CP, CD rates rise on refinancing needs, fiscal-end liquidity crunch

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Mumbai | Updated: March 28, 2015 1:23 AM

Yields on commercial papers (CP) and certificate of deposits (CD) — short-term borrowing instruments used...

Yields on commercial papers (CP) and certificate of deposits (CD) — short-term borrowing instruments used by companies and banks respectively — have seen a rise of 30 to 50 bps since the start of calendar year 2015.

On Friday, the two-month CP was trading at 9.08% in the secondary market, according to data by Fixed Income Money Markets and Derivatives Association (FIMMDA), compared with 8.52% in early January. The yield on the 3-month CP was at 9.06% compared to 8.7% at the beginning of the year.


Similarly, yields on CDs have risen by 30 bps from the beginning of the calendar year. On Friday, a three-month CD was trading at 8.64% compared to 8.35% at the start of the year while a six-month CD was trading at 8.53% compared to 8.44% in January.

“Due to the heavy redemptions that are seen during this period of the year, companies and banks have to refinance their existing borrowing instruments, which leads to a hardening of yields. Moreover, the market is also witnessing a liquidity shortage due to multiple factors like tax outflows,” said Shashikant Rathi, senior vice-president & head, investments, ALM & capital markets, Axis Bank.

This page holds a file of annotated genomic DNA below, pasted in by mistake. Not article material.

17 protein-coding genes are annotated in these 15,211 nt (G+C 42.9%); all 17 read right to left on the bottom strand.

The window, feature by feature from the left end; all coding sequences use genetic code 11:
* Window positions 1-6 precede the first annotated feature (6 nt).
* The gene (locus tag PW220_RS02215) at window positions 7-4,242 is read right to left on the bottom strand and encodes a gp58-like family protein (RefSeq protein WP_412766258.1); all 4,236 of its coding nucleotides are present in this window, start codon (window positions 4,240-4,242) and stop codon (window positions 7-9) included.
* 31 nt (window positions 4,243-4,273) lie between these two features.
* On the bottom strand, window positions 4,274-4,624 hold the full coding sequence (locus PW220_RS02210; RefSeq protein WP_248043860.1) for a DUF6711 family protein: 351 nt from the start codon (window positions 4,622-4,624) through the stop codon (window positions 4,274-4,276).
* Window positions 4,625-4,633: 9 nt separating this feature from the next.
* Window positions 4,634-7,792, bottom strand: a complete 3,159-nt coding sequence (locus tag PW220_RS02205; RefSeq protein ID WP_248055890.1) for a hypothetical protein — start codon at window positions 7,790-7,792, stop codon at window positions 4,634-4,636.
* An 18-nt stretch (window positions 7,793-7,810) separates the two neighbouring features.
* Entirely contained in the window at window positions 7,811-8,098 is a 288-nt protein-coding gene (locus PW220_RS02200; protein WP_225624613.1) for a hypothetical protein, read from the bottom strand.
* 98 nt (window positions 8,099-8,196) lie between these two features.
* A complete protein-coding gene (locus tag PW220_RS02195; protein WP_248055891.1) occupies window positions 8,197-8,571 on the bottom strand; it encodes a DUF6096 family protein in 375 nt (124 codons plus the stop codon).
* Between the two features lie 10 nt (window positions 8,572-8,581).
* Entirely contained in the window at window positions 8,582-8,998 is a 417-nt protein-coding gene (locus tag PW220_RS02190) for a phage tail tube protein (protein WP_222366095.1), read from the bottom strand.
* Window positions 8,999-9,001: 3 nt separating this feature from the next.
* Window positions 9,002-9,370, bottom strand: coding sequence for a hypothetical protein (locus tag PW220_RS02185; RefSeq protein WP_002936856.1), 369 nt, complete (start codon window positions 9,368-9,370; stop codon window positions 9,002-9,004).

Both CP and CD rates had experienced swings between January and March, with rates touching high levels in mid-February before witnessing some cooling off. Market experts say although there is a rise in yields, the spread with the repo rate has not risen by the same quantum as was seen over the previous years for this period. “Due to advance tax outflows and anticipation of further liquidity crunch due to spectrum auctions, CP and CD rates have seen some rise. As we are crossing into the next financial year, in the next week to 10 days, the rates for the instruments maturing in June are expected to soften,” said Lakshmi Iyer, chief investment officer at Kotak AMC.

One reason why the rates haven’t risen too much is the liquidity provided by RBI through its various repo windows. The RBI has been stepping in to provide additional liquidity whenever a rise in CBLO rates is seen, a leading broker in CDs said.

On Friday, the call rate — at which banks lend money to each other on an overnight basis — eased towards the end of the day to close at 7.25%, while the weighted average rate stood at 7.5%. The collateralised borrowing and lending obligations rate on Friday stood at 7.30%. CBLO is an instrument through which banks and other financial institutions can borrow money using government securities as collateral.

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